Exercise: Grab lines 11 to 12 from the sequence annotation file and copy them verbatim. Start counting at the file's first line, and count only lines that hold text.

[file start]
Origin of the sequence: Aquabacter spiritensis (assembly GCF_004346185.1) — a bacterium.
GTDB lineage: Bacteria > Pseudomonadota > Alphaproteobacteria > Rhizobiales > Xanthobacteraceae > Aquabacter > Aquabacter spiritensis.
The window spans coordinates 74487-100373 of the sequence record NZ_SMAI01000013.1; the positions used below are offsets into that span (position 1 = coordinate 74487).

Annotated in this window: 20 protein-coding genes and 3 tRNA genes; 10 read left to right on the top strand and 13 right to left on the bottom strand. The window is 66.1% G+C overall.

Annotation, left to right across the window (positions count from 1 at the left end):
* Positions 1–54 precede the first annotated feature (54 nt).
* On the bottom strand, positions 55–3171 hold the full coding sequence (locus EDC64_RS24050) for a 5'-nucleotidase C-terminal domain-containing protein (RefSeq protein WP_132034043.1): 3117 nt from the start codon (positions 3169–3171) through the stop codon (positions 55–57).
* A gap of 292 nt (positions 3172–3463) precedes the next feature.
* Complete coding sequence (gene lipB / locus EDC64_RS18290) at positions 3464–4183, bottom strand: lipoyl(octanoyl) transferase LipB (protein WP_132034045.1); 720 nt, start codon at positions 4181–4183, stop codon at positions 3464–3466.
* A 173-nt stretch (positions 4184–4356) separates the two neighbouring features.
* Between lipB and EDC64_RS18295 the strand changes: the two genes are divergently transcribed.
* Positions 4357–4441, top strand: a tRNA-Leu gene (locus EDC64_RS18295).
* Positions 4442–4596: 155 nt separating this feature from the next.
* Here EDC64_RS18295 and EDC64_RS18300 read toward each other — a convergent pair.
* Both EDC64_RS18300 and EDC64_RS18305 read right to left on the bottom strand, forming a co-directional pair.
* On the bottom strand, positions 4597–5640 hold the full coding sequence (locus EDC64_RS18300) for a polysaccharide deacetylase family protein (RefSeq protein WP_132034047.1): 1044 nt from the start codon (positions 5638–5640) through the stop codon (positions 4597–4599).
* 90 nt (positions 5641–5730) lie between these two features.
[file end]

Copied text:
* Between lipB and EDC64_RS18295 the strand changes: the two genes are divergently transcribed.
* Positions 4357–4441, top strand: a tRNA-Leu gene (locus EDC64_RS18295).